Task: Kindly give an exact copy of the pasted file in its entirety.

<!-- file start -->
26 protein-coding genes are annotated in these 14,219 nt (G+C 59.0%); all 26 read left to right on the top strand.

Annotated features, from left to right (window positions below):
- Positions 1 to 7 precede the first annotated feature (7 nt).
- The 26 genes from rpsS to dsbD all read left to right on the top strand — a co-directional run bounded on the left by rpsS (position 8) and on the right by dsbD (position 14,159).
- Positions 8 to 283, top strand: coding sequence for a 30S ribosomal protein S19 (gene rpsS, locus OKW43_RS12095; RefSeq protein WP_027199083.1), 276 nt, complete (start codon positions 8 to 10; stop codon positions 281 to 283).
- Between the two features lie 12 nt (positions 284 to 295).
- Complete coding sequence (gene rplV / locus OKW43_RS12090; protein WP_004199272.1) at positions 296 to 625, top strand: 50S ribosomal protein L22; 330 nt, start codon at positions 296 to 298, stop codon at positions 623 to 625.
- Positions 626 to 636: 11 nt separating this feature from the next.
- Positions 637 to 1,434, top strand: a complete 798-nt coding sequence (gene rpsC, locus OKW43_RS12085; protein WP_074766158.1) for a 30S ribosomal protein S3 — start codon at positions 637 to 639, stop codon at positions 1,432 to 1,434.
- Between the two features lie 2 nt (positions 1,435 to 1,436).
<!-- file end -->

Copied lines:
26 protein-coding genes are annotated in these 14,219 nt (G+C 59.0%); all 26 read left to right on the top strand.

Annotated features, from left to right (window positions below):
- Positions 1 to 7 precede the first annotated feature (7 nt).
- The 26 genes from rpsS to dsbD all read left to right on the top strand — a co-directional run bounded on the left by rpsS (position 8) and on the right by dsbD (position 14,159).
- Positions 8 to 283, top strand: coding sequence for a 30S ribosomal protein S19 (gene rpsS, locus OKW43_RS12095; RefSeq protein WP_027199083.1), 276 nt, complete (start codon positions 8 to 10; stop codon positions 281 to 283).
- Between the two features lie 12 nt (positions 284 to 295).
- Complete coding sequence (gene rplV / locus OKW43_RS12090; protein WP_004199272.1) at positions 296 to 625, top strand: 50S ribosomal protein L22; 330 nt, start codon at positions 296 to 298, stop codon at positions 623 to 625.
- Positions 626 to 636: 11 nt separating this feature from the next.
- Positions 637 to 1,434, top strand: a complete 798-nt coding sequence (gene rpsC, locus OKW43_RS12085; protein WP_074766158.1) for a 30S ribosomal protein S3 — start codon at positions 637 to 639, stop codon at positions 1,432 to 1,434.
- Between the two features lie 2 nt (positions 1,435 to 1,436).